Getting Out of Town by Book & Bike
by Kent Thompson
Gaspereau Press, 2001
Reviewed by Ted Harms
Kent Thompson's Getting out of Town by Book and Bike is an excellent
collection of bicycle-themed essays, personal recollections, and
travelogues. In some entries, cycling takes centre stage, while in others
it is, pardon the pun, a vehicle for observations or an interesting sidebar.
Kent has a good background for mixing literary and velocipede interests;
apart from his large literary output, he's the author of 'Biking to
Blissville', a cycling guide to the Maritimes. He makes no bones that he's
not a master mechanic or could rip the legs off Lance Armstrong; I would
call him, in the best sense of the word, a 'gentleman' cyclist - a serious
hobbyist who knows that there's more to cycling than what he knows; further,
given the philosophical bent to some of his entries, Thompson has obviously
spent time just thinking about cycling.
In one of his historical reflections, Thompson pulls out the story of Lyman
Hotchkiss Bagg, who cycled through Nova Scotia on a penny-farthing (the
style of bicycle where the front wheel could be the same height as the
rider) in the summer of 1883 and self-published his description of the trip
in "Ten Thousand Miles on a Bicycle", which, for some reason, Bagg published
under the penname of Karl Kron. Another cyclist that has his story told is
Karl Creelman who left Truro, Nova Scotia in May of 1899 to cycle the world
and returned with some tall tales in early September, 1901.
Through out this collection, Thompson cites several works of fiction from
around the turn of the century that mention bicycles or use them as a way to
judge a person's character. D.H. Lawrence's "A Modern Lover" is the story
of a man who returns to his hometown and finds that a family (and one of
their daughters) that he had been in favour with now has another suitor in
the picture. Lawrence uses the bicycle riding of the new suitor as a means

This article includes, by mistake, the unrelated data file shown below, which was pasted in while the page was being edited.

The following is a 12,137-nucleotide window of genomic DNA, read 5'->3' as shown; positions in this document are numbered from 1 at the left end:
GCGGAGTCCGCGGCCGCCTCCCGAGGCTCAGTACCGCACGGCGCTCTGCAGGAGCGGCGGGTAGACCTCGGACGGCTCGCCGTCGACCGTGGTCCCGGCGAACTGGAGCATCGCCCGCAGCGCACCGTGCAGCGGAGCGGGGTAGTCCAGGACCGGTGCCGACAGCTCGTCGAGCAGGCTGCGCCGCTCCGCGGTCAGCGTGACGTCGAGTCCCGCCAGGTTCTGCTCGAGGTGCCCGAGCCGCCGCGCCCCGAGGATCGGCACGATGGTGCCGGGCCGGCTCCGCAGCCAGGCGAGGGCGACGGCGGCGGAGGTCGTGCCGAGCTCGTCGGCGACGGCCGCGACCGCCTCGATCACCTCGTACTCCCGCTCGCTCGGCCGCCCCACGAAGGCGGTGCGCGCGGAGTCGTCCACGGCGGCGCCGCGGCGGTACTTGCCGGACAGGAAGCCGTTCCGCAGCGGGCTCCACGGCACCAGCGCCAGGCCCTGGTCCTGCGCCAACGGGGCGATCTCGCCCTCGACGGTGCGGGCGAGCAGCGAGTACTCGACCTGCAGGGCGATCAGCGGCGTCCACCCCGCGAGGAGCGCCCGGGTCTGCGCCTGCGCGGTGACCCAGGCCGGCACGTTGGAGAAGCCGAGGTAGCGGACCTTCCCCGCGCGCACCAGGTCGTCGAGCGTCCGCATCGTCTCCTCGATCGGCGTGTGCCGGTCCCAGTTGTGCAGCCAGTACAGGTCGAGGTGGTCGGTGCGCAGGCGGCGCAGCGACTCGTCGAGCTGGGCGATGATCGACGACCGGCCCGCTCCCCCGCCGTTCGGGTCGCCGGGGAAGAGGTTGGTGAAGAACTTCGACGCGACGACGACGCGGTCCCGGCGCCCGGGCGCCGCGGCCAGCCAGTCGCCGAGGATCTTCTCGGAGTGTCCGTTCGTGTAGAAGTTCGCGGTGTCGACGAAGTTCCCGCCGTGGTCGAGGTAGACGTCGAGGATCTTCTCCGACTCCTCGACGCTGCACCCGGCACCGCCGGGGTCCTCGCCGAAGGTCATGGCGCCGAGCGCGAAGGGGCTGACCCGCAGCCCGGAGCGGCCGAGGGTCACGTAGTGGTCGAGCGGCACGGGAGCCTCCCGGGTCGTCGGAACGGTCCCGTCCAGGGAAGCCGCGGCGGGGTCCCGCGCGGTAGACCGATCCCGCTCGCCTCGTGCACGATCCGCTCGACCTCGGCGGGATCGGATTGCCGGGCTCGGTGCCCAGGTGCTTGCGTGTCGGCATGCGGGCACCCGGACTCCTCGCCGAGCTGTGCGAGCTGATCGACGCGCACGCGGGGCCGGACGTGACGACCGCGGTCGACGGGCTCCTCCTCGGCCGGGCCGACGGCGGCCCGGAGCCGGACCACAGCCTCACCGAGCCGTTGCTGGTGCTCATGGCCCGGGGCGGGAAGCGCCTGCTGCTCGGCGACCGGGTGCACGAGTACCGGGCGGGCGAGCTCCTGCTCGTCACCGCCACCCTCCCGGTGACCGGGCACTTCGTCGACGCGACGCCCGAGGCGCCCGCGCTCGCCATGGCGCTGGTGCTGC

for the old suitor to draw inferences on the competitor's character.
Thompson supplies a good overview of what the popularity of the bicycle did
to the social conventions of the time. As seen in Lawrence's story and
other works that Thompson cites, a bicycle afforded a generation of people a
physical liberation that seemed to go hand in hand with social freedom. The
bicycle literally offered expanded vistas in everything from employment to
leisure; for example, in the realm of courtship, suddenly one was no longer
bound to people that lived in your vicinity - the next town was only a short
bike ride away. And, though it'd be out of place to cite the bicycle as
instigator of the women's equality movements around the turn of the previous
century, it was quite a happy accident that that agenda fit nicely with the
bicycle's empowering, yet sexually neutral, potential.
While serving as a background for his own bicycle trips, Thompson features
two Nova Scotian authors. By his own admission, Thompson states that
Elizabeth Bishop and Ernest Buckler are both well down on the list of CanLit
must-read; none-the-less, he makes an argument that both of them should have
a slightly higher profile than what they currently have. Thompson gives a
blow-by-blow description of Bishop's and Buckler's old haunts and how local
sights and features worked themselves into their work.
Thompson has several personal tales that ring true with anybody who has
continued to ride a bike after they've received their driver's license -
reflecting on losing your bike as a child, trying to fix it, buying a beater
and turning into a reclamation project, etc. The most personal tale is
Thompson's writing on the death of local cyclist, hit by a truck on his way
to work; the weight of this death on Thompson is evident in that this
collection is dedicated to the cyclist. Thompson is even in his assessment
of the accident but he knows, as any cyclist does, that cars and bicycles do
not mix well.
That is the unpleasant side of the cyclist's world. The other side is
mentioned several times by Thompson but perhaps received the best treatment
by Robert Pirsig's in Zen and the Art of Motorcycle Maintenance (which
Thompson makes a few comments on). Pirsig says that riding in a car
detaches you from your environment - car windows might as well be TV
screens; while, on a bike (or motorcycle in Pirsig's case), you're part of
what you're travelling through - you can touch your foot to the pavement,
feel the rain or sun, hear the sounds of cows in the field or the kids in
As Thompson alludes to in the title of this excellent collection and soundly
demonstrates in each entry, bicycles are not only a physical vehicle, but a
mental one as well - two wheels can do what a good book can: it can free
your soul and make the world around you disappear.
Ted Harms owns too many bikes but only three are currently functional; he
rides his one-speed, coaster-brake Raleigh to work every day.